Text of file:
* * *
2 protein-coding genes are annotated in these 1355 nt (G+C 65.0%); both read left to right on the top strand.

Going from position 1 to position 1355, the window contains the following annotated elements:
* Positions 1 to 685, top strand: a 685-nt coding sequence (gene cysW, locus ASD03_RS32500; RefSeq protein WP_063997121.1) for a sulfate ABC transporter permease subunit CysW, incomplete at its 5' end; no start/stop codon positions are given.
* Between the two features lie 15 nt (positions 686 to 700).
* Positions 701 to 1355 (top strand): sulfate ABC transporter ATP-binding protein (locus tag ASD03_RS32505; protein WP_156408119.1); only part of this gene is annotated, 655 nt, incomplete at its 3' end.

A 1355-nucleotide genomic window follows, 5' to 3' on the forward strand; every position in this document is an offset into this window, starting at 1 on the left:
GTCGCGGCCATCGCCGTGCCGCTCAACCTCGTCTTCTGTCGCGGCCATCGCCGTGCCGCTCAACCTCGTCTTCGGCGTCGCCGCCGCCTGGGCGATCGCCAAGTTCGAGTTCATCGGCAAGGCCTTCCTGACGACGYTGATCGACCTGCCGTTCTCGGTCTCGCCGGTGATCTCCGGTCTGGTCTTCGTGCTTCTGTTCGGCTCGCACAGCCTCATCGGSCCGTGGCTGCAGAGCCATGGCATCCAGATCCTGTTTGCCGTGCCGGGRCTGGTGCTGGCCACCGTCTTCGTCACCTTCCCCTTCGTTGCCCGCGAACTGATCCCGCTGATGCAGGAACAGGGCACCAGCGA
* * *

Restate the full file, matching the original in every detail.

2 protein-coding genes are annotated in these 1355 nt (G+C 65.0%); both read left to right on the top strand.

Going from position 1 to position 1355, the window contains the following annotated elements:
* Positions 1 to 685, top strand: a 685-nt coding sequence (gene cysW, locus ASD03_RS32500; RefSeq protein WP_063997121.1) for a sulfate ABC transporter permease subunit CysW, incomplete at its 5' end; no start/stop codon positions are given.
* Between the two features lie 15 nt (positions 686 to 700).
* Positions 701 to 1355 (top strand): sulfate ABC transporter ATP-binding protein (locus tag ASD03_RS32505; protein WP_156408119.1); only part of this gene is annotated, 655 nt, incomplete at its 3' end.

A 1355-nucleotide genomic window follows, 5' to 3' on the forward strand; every position in this document is an offset into this window, starting at 1 on the left:
GTCGCGGCCATCGCCGTGCCGCTCAACCTCGTCTTCTGTCGCGGCCATCGCCGTGCCGCTCAACCTCGTCTTCGGCGTCGCCGCCGCCTGGGCGATCGCCAAGTTCGAGTTCATCGGCAAGGCCTTCCTGACGACGYTGATCGACCTGCCGTTCTCGGTCTCGCCGGTGATCTCCGGTCTGGTCTTCGTGCTTCTGTTCGGCTCGCACAGCCTCATCGGSCCGTGGCTGCAGAGCCATGGCATCCAGATCCTGTTTGCCGTGCCGGGRCTGGTGCTGGCCACCGTCTTCGTCACCTTCCCCTTCGTTGCCCGCGAACTGATCCCGCTGATGCAGGAACAGGGCACCAGCGA